JWRP Sister Spotlight: Jacqueline Volin
After Jacqueline Volin’s MOMentum Trip to Israel, she felt inspired to reunite with her ex-husband and to imbue their relationship with Jewish values. Seven years following their divorce, they celebrated their marriage with a Jewish ceremony under a chuppah. Jacqueline shared with us how MOMentum changed her view of marriage, as well as her tips for creating a peaceful home life.
What inspired you to take part in a MOMentum Trip to Israel?
Before traveling to Israel with the JWRP, I felt very lost. I had divorced my husband of 10 years, and I was searching for meaning. When my brother suggested that I apply for MOMentum, I didn’t think it would be a good fit for me. I wasn’t interested in exploring Judaism at that time. But I hadn’t been to Israel in years, and the opportunity to travel there seemed very attractive to me. I thank G-d that I went!
How did MOMentum impact you?
MOMentum changed my whole life and gave me a newfound sense of clarity and wisdom. I connected to Judaism and discovered Jewish views on love and marriage. While listening to Lori’s talk about Judaism’s three personality types, I learned more about my ex-husband’s personality type. If I had only understood him better during our marriage, I was certain that things would have been different. I learned about the importance of showing appreciation for one’s partner and prioritizing giving over taking in a relationship. After returning from Israel, I was determined to incorporate Jewish values into my life, and I dreamt of doing so together with my ex-husband.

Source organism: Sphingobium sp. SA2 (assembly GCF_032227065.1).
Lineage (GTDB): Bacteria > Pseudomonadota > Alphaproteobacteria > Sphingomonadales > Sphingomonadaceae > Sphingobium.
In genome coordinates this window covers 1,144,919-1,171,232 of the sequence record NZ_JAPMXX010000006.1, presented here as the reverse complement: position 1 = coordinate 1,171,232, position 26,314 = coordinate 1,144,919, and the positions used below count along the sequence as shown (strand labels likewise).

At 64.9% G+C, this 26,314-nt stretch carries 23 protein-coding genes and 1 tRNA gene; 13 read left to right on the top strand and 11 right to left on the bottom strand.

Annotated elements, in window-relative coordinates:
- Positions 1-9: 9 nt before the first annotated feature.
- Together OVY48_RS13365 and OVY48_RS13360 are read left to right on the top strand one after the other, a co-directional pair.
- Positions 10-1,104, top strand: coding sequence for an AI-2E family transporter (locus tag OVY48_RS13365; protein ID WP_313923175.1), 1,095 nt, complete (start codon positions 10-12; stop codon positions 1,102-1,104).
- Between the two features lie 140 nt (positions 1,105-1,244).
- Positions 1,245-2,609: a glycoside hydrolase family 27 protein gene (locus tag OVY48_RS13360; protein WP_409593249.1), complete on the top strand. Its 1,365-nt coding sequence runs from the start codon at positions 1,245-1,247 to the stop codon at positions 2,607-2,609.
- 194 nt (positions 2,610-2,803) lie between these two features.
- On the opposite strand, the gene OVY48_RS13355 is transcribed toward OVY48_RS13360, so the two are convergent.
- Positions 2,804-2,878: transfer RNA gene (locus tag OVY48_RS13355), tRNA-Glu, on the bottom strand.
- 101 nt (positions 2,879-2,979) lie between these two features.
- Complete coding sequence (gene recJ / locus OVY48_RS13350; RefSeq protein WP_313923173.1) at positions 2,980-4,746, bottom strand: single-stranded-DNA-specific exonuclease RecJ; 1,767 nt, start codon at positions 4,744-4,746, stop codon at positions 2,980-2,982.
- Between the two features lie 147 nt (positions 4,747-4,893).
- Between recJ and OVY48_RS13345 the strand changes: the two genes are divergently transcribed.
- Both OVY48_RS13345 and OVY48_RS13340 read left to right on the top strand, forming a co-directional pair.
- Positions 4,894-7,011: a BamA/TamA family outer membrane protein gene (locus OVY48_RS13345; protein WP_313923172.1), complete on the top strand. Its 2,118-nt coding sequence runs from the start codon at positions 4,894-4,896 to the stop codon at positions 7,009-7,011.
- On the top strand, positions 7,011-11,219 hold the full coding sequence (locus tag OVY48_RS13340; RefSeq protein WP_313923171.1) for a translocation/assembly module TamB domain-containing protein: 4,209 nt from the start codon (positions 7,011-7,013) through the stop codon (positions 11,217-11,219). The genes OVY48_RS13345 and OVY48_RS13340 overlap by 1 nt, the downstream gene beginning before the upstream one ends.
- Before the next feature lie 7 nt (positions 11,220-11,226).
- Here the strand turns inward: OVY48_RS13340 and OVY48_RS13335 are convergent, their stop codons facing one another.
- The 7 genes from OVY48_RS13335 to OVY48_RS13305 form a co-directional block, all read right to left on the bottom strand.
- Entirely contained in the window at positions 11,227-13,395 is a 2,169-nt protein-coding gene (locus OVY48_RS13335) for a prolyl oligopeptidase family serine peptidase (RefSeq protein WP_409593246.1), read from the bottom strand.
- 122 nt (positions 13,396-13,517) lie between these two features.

How did you approach your ex-husband about your change of heart?
When I returned home to Mexico, I shared my feelings with my ex-husband, but he was still hurt from our divorce and did not want to get back together. I tried to move on with my life, but I continued to apologize for my mistakes and to remind my ex-husband of the good times we had shared together. One day, he finally admitted that he, too, wanted to get back together. We spent a day rehashing our old relationship and then decided that it was time to move on and start anew. During our first marriage, I believed in love and freedom. But now, I understand the importance of commitment. I feel so thankful that our marriage today is filled with Jewish values.
What are a few tips for incorporating Shalom Bayit (peace at home) into one’s marriage?
First, I think it’s important to pay attention to the little things. For example, listen when your spouse is speaking and don’t speak rudely to one another. According to Rabbi Kanner, the “little things” in a relationship are like thin crystal doors that stand between one another and can create mile-long separations. Today, I try not to discount the “little things” in our relationship, and I make sure to pay attention to my husband and to express interest in his thoughts. When I'm wrong, I'm quick to apologize. Also, it’s very important to express gratitude. My husband does so much for our child and me, and each day, I do my best to recognize this internally and to thank him. When I connect with my gratitude on the inside, I know that my “thank yous” will come from the heart — whether they’re for the big things or the little things. It’s important to make our spouses feel admired and honored, and expressing gratitude is a wonderful way to do so.